|Publisher||Troubador Publishing Ltd|
|No. Of Pages||224|
|Category||Biography & Autobiography / Biography & Autobiography / Historical|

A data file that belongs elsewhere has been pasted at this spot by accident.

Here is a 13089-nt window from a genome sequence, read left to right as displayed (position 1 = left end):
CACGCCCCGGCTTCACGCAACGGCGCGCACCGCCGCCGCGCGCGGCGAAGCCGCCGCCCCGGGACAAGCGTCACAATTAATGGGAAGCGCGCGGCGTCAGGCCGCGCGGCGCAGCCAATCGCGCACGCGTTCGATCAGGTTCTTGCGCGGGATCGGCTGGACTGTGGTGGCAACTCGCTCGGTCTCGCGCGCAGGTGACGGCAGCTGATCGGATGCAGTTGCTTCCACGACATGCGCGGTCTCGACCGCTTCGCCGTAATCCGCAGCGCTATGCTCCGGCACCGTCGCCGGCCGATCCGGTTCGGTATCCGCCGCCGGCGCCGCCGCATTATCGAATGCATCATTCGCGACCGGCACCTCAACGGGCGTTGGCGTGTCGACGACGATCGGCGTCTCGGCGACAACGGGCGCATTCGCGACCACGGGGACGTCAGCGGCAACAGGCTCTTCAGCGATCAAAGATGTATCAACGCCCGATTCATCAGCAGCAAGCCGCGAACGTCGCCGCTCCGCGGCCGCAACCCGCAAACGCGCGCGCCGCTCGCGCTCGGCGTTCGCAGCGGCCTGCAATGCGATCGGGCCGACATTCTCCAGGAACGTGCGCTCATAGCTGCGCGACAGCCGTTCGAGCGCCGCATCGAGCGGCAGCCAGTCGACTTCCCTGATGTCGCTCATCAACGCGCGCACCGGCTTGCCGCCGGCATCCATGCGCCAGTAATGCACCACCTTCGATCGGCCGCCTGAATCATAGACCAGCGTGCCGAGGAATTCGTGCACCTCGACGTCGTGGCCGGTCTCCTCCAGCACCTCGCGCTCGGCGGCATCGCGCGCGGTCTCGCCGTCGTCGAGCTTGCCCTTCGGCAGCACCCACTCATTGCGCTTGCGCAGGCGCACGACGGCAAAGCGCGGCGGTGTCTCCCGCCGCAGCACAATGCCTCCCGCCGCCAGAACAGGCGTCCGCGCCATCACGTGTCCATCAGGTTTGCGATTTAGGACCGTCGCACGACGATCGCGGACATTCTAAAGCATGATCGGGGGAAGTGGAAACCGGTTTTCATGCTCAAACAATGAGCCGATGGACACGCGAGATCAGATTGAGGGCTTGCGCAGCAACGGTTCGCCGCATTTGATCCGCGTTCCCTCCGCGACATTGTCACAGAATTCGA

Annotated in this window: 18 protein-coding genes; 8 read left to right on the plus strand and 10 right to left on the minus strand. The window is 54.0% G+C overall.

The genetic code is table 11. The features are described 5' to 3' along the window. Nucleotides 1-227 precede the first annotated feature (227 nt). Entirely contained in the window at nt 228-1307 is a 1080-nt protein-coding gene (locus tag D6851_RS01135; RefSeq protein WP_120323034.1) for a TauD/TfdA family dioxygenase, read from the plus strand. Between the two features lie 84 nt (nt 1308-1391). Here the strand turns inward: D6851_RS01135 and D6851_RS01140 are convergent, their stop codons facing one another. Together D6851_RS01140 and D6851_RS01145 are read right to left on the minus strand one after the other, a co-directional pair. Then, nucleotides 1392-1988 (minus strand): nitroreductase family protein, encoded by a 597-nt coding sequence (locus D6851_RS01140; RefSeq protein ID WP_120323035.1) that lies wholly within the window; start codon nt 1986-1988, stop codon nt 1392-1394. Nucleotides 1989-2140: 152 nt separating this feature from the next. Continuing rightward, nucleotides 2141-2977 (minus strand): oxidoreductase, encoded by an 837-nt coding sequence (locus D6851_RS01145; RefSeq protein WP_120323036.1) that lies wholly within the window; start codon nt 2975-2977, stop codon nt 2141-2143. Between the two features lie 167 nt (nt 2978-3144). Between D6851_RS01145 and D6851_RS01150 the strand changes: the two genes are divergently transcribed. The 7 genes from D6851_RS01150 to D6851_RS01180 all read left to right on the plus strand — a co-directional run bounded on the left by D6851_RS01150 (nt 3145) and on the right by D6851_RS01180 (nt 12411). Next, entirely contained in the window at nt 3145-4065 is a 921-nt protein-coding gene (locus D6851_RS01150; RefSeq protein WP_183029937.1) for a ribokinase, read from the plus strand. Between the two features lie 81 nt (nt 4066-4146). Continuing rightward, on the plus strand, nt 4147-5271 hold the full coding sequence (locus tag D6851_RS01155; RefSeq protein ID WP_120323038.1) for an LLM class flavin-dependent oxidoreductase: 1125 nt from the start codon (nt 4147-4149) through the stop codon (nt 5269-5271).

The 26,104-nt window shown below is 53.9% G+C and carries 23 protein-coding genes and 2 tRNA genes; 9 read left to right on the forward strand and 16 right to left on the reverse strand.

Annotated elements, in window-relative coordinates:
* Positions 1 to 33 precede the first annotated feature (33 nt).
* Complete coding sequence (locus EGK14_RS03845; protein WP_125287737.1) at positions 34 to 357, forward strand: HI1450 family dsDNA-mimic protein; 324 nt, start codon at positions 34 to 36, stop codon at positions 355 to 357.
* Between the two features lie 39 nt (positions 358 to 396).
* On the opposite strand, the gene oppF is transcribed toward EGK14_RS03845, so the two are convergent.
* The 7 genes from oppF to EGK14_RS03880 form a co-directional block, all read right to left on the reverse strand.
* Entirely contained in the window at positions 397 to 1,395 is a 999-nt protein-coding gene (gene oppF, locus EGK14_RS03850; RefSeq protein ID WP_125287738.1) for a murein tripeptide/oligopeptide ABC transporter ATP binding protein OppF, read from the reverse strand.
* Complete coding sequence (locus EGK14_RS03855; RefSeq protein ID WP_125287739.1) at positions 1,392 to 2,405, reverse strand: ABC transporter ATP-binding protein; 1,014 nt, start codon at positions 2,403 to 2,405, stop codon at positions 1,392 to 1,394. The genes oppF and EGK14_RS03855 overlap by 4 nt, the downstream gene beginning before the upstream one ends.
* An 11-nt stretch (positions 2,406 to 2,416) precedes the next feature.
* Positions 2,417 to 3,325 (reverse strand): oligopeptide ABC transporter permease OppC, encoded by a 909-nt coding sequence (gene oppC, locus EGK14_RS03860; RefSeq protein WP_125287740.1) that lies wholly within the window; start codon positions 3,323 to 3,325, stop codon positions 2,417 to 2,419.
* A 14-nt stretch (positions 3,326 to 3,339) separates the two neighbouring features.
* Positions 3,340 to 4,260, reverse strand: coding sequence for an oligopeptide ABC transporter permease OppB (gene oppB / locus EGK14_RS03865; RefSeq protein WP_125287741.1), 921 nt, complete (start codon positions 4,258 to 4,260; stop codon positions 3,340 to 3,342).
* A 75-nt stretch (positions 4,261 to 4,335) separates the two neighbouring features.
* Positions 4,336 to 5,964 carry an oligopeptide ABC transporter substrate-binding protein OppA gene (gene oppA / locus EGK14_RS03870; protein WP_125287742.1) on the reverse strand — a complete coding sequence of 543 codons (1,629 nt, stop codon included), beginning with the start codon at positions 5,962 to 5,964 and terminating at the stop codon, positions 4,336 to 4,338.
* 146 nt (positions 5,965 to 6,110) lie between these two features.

At a time when policing is undergoing significant changes, in particular the move to regional arrangements and the focus on international criminality, The Obedient Servant remembers the period when a relatively small town in the north of England had its own local police force. Doncaster Borough police was part of, and could not be separated from, the town and its community as it grew from a small market town to a major industrial borough. The Obedient Servant is about some of the people in that force, the style of policing influenced by a powerful watch committee, and how the town managed to fight off the constant attempts by central government to amalgamate the Doncaster police with the surrounding West Riding of Yorkshire. The Obedient Servant also focuses on how the force was involved with vagrancy and the administration of the Poor Laws and Union workhouses, and the danger of assault faced by the Victorian policemen who could not call upon limitless resources to support them in a confrontation. As the town grew in size, the force had to deal with militant suffragettes, and it also provided many of its officers to the armed services in both World Wars. The police forces problems continued to grow, and from the early 1950s onward it became apparent that the town could not sustain its own police force for much longer. In 1968, after 132 years, the Doncaster Borough police became part of the new West Yorkshire police. This fascinating story of the Doncaster Borough police force will particularly appeal to those interested in police history, as well as those familiar with that part of South Yorkshire.
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